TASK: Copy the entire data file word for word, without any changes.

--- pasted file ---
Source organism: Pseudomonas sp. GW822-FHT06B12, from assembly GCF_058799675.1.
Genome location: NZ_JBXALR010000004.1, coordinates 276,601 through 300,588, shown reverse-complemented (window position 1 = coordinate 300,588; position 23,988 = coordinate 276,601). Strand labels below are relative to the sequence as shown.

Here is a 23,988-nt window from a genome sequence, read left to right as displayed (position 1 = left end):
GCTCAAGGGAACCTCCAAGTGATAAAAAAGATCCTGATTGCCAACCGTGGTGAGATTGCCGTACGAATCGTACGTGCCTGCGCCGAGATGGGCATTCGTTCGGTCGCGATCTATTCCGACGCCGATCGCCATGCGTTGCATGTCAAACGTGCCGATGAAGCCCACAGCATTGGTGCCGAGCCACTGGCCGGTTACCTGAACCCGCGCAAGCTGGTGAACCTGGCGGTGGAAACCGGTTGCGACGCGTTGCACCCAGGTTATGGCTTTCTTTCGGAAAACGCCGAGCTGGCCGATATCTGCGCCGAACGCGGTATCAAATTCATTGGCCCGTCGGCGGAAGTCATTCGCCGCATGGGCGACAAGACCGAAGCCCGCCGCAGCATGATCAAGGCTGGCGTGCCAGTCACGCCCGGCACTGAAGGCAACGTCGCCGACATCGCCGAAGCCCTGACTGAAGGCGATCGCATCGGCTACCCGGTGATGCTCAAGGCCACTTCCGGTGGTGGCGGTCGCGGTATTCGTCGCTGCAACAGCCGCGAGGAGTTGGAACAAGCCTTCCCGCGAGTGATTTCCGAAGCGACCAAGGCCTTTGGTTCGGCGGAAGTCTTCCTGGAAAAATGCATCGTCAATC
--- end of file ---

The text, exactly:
Source organism: Pseudomonas sp. GW822-FHT06B12, from assembly GCF_058799675.1.
Genome location: NZ_JBXALR010000004.1, coordinates 276,601 through 300,588, shown reverse-complemented (window position 1 = coordinate 300,588; position 23,988 = coordinate 276,601). Strand labels below are relative to the sequence as shown.

Here is a 23,988-nt window from a genome sequence, read left to right as displayed (position 1 = left end):
GCTCAAGGGAACCTCCAAGTGATAAAAAAGATCCTGATTGCCAACCGTGGTGAGATTGCCGTACGAATCGTACGTGCCTGCGCCGAGATGGGCATTCGTTCGGTCGCGATCTATTCCGACGCCGATCGCCATGCGTTGCATGTCAAACGTGCCGATGAAGCCCACAGCATTGGTGCCGAGCCACTGGCCGGTTACCTGAACCCGCGCAAGCTGGTGAACCTGGCGGTGGAAACCGGTTGCGACGCGTTGCACCCAGGTTATGGCTTTCTTTCGGAAAACGCCGAGCTGGCCGATATCTGCGCCGAACGCGGTATCAAATTCATTGGCCCGTCGGCGGAAGTCATTCGCCGCATGGGCGACAAGACCGAAGCCCGCCGCAGCATGATCAAGGCTGGCGTGCCAGTCACGCCCGGCACTGAAGGCAACGTCGCCGACATCGCCGAAGCCCTGACTGAAGGCGATCGCATCGGCTACCCGGTGATGCTCAAGGCCACTTCCGGTGGTGGCGGTCGCGGTATTCGTCGCTGCAACAGCCGCGAGGAGTTGGAACAAGCCTTCCCGCGAGTGATTTCCGAAGCGACCAAGGCCTTTGGTTCGGCGGAAGTCTTCCTGGAAAAATGCATCGTCAATC